Govt. warns workers against frustrating its development agenda

Banner 3
Banner 3

Government has warned workers in the country against frustrating its development efforts.

And labour movements in Kasama have said they will not protect lazy workers who frustrate government efforts aimed at alleviating poverty.

In his key address to hundreds of workers from both the private and public sectors who gathered at the Presidential park in Kasama to commemorating Labor Day, Transport, Works Supply and Communication Minister Christopher Yaluma urged workers in the country to develop a positive culture and attitude towards work.

Mr. Yaluma said the Patriotic Front government will not allow any worker to frustrate its development efforts.

He pointed out that government was in a hurry to create more decent and sustainable jobs for its people.

He said to this end, government recently signed collective agreements with various trade
unions that will see public workers’ wages increase effective September 1st, 2013.

The 2013 Labour Day was celebrated under the theme “Transforming the economy through job creation, labour law reforms, better conditions of service and improved work culture.”

Mr. Yaluma added that government will continue improving workers’ salaries and conditions of service.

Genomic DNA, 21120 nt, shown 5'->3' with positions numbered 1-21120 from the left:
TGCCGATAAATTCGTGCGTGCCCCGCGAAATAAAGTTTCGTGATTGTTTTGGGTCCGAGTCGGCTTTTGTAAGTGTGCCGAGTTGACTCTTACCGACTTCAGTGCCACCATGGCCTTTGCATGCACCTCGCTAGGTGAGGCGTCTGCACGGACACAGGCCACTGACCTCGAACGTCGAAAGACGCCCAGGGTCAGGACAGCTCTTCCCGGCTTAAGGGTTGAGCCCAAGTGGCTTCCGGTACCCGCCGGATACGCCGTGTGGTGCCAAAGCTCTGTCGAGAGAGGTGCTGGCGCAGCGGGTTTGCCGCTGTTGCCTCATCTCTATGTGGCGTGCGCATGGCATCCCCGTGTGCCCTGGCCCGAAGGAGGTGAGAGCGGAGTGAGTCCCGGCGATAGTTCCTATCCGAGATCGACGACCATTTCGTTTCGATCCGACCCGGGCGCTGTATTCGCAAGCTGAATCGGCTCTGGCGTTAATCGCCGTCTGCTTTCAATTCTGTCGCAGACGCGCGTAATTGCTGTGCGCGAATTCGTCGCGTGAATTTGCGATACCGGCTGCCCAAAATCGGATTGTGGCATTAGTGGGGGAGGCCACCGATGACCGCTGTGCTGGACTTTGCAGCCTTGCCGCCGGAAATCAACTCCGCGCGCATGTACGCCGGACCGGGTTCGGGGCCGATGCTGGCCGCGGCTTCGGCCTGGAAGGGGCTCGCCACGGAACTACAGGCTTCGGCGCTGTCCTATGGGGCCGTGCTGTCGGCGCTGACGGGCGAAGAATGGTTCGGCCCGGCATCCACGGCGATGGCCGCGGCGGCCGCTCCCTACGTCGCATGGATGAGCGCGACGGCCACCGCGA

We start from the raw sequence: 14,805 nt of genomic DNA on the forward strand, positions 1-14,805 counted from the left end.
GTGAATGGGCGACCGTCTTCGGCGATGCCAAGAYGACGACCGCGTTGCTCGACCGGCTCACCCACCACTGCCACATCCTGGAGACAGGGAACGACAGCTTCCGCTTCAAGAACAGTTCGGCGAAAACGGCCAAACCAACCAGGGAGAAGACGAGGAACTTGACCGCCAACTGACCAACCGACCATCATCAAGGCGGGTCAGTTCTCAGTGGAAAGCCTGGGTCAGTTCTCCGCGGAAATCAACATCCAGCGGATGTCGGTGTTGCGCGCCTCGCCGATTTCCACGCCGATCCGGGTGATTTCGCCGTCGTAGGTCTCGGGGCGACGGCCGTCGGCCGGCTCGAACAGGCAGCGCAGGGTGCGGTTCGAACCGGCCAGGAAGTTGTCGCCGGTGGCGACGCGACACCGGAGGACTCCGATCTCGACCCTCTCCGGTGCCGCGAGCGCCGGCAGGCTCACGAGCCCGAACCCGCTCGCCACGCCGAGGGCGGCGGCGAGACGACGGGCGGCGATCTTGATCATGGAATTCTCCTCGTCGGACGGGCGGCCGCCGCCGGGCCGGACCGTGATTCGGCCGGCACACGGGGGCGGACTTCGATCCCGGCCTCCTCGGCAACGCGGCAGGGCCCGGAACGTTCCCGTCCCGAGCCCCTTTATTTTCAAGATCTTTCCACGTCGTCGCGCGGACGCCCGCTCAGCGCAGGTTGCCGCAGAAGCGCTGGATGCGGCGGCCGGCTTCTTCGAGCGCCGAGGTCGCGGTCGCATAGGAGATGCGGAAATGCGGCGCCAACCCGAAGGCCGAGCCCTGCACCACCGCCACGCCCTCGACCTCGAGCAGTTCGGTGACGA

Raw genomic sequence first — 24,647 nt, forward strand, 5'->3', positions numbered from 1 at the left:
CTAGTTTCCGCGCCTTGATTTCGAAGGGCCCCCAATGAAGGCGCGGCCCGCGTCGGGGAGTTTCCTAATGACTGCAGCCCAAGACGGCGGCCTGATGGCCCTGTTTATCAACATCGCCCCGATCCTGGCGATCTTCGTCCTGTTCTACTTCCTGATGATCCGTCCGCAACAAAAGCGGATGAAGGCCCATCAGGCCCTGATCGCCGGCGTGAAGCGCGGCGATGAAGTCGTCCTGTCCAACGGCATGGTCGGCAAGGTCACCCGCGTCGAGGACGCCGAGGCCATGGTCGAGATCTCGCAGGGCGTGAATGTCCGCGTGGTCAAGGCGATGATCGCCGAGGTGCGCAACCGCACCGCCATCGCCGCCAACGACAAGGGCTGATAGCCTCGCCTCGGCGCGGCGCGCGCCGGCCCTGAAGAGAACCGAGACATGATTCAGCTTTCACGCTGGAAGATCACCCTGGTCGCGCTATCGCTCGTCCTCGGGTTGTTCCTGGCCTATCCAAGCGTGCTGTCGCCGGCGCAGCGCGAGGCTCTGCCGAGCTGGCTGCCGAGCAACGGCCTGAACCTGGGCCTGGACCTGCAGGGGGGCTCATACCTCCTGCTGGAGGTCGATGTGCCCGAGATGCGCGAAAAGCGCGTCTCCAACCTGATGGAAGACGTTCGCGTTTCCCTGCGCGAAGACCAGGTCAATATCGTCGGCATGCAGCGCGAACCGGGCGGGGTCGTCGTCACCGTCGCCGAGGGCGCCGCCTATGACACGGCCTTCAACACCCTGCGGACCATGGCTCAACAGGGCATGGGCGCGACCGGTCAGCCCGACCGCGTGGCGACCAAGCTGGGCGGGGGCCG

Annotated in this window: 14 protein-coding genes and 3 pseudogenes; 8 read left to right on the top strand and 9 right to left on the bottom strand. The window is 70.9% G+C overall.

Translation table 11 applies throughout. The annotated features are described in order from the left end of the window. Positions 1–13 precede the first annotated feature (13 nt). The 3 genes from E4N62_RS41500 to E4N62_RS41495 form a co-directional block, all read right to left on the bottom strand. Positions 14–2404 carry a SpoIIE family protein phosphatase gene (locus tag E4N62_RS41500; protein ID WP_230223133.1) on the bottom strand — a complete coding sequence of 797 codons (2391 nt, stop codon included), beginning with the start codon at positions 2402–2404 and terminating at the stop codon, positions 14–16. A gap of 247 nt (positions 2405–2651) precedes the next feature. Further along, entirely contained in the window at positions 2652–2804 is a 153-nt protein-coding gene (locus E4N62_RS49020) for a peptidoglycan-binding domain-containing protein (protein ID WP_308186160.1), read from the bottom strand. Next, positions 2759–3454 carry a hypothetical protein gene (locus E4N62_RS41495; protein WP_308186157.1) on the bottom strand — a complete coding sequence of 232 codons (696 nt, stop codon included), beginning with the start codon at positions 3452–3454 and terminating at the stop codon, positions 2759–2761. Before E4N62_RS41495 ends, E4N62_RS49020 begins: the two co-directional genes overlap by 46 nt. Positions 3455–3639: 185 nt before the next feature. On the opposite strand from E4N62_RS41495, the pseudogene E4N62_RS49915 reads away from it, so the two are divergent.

He said government will also reform labour laws in order to bring them in line with the labour market dynamics.

And both the Zambia Congress of Trade Union (ZCTU) and the Zambia Federation of Employers (ZFE) commended government, which is the biggest employers in the country, for the strides it has made in addressing the plight of workers in the country.

ZCTU national trustee member Betty Mutambo noted that the PF government has a task of ensuring better life for all the workers whom she said voted for change in order to significantly improve the lives.

Mrs. Mutambo has since appealed to government, labour movements and other concerned stakeholders to stand together in order to advance the transformation agenda of the country.

She said workers were the backbone of the national development.

Meanwhile, Federation of Employers representative Jairus Simunyola called for uniformity in the application of labour laws between private and public sector workers.

Mr. Simunyola said the selective application of certain provisions of the labour laws is discriminatory.

He was referring to the statutory instruments which provides for a female employee working in a private sector to proceed on maternity leave for 120 days while their counterparts in the public sector were only entitled to 90 days.

The celebrations were preceded by a match past which started from the Kasama-Mbala roundabout to the Presidential Park.